Over the past several months I have received several inquiries from readers asking about a HTPC enclosure that is capable of housing a high-end gaming system or multi-media server. As one reader wrote; "I'm looking for a large, high quality HTPC case that will let me install my dual purpose gaming system and media server. It needs to have plenty of room for a full size ATX mobo, dual graphic cards, a large PSU, good case cooling and at least 5 internal 3.5" drive bays (four HDDs and one SSD)." At first glance it appears the CW02 may be just what this reader is looking for. Later on, we are going to install a high-end gaming system (water-cooled Intel i7 CPU, dual GTX680 graphics cards, 1000W PSU, and 12 Terabytes of storage space) into the CW02 enclosure; this should be fun.
A new SKU for a new battle
On launch day we hosted AMD's Evan Groenke for an in-studio live interview and discussion of about the Radeon HD 7970 GHz Edition. For the on-demand version of that event, check it out right here. Enjoy!
AMD has had a good run in the discrete graphics market for quite some time. With the Radeon HD 5000 series, the company was able to take a commanding mindshare (if not marketshare) lead from NVIDIA. While that diminished some with the HD 6000 series going up against NVIDIA's GTX 500 family, the release of the HD 7970 and HD 7950 just before the end of 2011 stepped it up again. AMD was the first to market with a 28nm GPU, the first to support DX11.1, the first with a 3GB frame buffer and the new products were simply much faster than what NVIDIA had at the time.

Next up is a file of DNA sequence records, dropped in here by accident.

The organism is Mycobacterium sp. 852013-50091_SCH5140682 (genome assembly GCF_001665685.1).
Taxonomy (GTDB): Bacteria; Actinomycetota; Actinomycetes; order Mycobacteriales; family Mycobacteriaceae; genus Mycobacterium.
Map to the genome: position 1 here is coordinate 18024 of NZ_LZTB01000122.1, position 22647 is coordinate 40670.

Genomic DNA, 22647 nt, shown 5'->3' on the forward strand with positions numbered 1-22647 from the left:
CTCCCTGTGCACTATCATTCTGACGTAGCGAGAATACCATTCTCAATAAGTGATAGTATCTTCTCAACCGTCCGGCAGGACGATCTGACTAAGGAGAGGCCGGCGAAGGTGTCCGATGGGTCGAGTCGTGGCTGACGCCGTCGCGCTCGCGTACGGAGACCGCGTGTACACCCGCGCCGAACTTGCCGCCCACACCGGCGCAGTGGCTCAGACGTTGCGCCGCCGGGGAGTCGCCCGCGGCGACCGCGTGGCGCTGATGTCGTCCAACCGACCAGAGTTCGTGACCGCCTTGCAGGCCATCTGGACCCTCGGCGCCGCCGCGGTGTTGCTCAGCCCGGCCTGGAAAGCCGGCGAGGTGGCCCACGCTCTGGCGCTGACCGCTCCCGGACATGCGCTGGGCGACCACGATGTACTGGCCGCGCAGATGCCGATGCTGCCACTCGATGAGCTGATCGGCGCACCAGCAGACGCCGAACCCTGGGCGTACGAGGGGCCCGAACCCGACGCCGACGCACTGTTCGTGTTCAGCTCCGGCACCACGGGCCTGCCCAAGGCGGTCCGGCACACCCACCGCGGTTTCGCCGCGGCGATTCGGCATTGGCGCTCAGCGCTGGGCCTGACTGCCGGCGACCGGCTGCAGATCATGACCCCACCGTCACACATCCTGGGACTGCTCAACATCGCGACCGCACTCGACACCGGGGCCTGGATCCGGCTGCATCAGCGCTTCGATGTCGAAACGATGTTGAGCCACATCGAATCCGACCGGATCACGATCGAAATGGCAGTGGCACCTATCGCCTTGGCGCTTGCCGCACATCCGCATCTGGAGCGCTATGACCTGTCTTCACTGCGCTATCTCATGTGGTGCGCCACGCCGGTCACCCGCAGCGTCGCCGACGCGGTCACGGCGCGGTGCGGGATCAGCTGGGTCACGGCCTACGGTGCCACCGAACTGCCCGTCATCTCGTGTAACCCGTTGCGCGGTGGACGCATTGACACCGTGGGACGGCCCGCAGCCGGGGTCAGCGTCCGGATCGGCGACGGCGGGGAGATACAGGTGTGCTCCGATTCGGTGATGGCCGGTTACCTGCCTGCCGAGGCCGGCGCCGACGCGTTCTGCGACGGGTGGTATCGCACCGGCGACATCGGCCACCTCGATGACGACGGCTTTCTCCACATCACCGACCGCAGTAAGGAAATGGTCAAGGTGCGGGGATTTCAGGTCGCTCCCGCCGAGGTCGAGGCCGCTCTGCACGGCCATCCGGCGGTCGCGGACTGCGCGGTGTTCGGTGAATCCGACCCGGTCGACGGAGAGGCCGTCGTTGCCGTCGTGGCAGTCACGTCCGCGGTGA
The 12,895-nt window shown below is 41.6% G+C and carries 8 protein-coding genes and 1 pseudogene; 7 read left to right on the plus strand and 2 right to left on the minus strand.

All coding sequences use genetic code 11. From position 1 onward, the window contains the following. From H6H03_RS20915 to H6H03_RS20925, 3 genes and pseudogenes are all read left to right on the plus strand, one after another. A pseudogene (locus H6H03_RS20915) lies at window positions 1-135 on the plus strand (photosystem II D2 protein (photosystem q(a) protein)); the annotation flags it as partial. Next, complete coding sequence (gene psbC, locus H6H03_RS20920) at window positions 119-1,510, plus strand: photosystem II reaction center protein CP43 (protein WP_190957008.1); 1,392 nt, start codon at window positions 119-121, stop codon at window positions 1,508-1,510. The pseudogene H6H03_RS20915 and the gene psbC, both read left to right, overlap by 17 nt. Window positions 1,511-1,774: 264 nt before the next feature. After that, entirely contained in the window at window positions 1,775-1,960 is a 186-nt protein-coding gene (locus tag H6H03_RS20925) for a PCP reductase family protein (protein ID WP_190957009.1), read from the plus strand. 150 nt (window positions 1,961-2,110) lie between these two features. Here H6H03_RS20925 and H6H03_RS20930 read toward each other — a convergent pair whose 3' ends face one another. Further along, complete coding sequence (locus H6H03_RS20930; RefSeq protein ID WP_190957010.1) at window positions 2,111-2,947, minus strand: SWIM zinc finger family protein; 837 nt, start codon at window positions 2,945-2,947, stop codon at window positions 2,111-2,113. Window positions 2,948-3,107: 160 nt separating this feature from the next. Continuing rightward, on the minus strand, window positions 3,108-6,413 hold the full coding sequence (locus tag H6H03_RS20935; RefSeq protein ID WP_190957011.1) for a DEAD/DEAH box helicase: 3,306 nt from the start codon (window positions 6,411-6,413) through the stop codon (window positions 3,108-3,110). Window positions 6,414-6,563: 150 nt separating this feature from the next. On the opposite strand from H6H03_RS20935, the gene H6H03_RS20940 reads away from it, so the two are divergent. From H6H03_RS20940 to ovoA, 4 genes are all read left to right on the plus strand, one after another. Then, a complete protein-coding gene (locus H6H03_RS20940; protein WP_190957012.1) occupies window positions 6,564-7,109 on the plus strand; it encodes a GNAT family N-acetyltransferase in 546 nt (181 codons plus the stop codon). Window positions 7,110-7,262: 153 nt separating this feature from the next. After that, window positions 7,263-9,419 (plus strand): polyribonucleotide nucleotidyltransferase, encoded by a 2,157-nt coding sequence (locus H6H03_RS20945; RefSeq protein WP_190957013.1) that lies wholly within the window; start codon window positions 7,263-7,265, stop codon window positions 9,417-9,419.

AMD enjoyed that crowned location on the GPU front all the way until the NVIDIA GeForce GTX 680 launched in March. In a display of technology that most reviewers never thought possible, NVIDIA had a product that was faster, more power efficient and matched or exceeded just about every feature of the AMD Radeon HD 7000 cards. Availability problems plagued NVIDIA for several months (and we just now seeing the end of the shortage) and even caused us to do nearly-weekly "stock checks" to update readers. Prices on the HD 7900 cards have slowly crept down to find a place where they are relevant in the market, but AMD appears to not really want to take a back seat to NVIDIA again.
While visiting with AMD in Seattle for the Fusion Developer Summit a couple of weeks ago, we were briefed on a new secret: Tahiti 2, or Tahiti XT2 internally. An updated Radeon HD 7970 GPU that was going to be shipping soon with higher clock speeds and a new "boost" technology in order to combat the GTX 680. Even better, this card was going to have a $499 price tag.
The GK107 GPU
Introduction, Driver Interface
There exist a particular group of gamers that are consumed by dreams of gigantic dual-SLI laptops that replace towering desktops. And who can blame them? Walking into a LAN party with a $5,000 laptop under your arm is the geek equivalent of entering a party wearing a $2,500 jacket or driving through your neighborhood in a $250,000 car. We can dream, right?